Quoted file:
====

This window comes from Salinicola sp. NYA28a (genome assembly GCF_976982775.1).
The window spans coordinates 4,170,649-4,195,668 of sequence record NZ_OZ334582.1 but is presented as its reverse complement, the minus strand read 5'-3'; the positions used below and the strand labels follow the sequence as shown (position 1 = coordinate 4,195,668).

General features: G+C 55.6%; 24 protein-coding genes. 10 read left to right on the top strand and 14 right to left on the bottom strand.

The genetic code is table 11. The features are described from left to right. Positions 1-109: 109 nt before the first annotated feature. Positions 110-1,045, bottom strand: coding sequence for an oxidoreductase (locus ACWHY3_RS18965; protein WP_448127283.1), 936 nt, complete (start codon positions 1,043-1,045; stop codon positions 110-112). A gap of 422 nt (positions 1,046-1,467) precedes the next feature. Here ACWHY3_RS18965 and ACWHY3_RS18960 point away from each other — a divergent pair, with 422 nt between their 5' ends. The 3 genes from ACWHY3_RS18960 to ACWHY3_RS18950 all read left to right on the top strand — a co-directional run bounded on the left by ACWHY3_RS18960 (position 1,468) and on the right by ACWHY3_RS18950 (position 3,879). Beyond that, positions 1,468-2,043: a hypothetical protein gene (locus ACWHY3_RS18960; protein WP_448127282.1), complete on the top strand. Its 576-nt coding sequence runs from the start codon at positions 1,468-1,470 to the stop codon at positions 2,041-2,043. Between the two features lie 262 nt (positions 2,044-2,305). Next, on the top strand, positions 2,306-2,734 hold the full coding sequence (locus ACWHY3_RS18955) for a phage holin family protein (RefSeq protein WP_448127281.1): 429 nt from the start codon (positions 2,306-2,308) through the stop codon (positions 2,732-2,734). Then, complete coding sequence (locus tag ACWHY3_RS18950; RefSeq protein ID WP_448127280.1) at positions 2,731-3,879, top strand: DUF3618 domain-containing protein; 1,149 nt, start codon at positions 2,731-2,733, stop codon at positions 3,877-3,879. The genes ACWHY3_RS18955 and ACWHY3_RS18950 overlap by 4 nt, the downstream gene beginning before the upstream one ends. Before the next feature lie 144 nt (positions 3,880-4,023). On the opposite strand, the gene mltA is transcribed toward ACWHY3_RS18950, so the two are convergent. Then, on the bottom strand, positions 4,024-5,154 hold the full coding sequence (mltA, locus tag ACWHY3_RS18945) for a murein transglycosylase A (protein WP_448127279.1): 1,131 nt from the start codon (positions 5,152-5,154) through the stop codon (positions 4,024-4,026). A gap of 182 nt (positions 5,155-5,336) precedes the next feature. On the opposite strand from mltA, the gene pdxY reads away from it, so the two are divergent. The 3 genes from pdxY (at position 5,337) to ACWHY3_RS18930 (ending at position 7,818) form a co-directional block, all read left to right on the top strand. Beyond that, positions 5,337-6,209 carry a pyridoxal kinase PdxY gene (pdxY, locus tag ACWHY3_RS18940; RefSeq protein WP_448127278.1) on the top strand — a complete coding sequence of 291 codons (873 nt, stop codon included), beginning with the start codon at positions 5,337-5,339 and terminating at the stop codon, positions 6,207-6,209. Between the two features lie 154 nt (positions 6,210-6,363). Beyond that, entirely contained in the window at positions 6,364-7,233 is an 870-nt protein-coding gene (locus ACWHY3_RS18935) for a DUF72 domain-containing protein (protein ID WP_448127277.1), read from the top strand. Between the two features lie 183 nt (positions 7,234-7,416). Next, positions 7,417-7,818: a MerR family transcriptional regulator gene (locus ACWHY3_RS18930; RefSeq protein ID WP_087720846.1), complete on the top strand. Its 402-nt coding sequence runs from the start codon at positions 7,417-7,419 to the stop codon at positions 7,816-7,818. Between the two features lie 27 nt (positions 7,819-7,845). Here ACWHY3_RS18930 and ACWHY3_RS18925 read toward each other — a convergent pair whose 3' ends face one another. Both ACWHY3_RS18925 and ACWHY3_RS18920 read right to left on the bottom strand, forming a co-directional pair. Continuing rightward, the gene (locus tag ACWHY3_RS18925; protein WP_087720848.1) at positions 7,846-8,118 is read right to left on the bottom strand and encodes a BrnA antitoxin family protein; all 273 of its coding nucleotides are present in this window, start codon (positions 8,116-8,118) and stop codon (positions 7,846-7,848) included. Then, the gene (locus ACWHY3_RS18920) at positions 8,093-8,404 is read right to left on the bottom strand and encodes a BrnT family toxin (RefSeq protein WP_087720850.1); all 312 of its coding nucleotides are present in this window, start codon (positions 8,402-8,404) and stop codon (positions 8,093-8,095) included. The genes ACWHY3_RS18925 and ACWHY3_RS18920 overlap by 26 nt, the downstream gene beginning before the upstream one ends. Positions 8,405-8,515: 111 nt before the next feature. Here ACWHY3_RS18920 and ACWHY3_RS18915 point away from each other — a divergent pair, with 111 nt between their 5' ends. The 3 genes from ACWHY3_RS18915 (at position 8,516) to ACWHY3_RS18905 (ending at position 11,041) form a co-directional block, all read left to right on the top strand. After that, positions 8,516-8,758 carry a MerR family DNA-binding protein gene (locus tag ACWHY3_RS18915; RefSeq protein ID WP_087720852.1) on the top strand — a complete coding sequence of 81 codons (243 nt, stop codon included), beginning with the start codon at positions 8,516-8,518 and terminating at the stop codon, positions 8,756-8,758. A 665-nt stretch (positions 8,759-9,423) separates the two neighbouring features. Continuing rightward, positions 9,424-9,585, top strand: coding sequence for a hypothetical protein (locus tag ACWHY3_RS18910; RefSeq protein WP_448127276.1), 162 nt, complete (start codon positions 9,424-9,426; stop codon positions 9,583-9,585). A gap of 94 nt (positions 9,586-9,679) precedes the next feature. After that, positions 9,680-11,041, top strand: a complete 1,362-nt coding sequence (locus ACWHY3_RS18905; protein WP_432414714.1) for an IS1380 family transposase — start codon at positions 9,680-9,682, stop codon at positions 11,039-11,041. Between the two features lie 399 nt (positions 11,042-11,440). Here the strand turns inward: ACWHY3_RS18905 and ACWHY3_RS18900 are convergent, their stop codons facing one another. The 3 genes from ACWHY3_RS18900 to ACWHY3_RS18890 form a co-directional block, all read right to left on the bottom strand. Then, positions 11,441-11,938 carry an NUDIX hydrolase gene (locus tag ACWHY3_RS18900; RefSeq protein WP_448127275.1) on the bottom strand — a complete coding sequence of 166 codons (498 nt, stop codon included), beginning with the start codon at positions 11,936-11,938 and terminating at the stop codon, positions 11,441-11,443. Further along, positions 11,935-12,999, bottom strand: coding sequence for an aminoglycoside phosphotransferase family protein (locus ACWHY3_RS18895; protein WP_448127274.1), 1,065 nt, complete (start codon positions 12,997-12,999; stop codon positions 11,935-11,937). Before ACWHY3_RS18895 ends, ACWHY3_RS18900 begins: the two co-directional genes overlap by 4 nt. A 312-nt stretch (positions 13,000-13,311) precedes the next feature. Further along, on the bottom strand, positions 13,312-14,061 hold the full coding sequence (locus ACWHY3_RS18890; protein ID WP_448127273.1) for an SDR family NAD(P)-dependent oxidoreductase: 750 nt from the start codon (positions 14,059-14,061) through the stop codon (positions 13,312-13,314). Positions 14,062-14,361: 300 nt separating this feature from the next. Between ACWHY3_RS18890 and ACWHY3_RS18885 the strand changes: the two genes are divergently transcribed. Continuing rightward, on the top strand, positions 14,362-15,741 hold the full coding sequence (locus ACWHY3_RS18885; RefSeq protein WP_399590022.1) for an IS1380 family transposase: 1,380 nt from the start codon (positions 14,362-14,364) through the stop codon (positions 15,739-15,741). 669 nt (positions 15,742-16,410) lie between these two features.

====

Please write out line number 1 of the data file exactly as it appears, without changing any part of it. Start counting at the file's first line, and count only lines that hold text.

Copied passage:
This window comes from Salinicola sp. NYA28a (genome assembly GCF_976982775.1).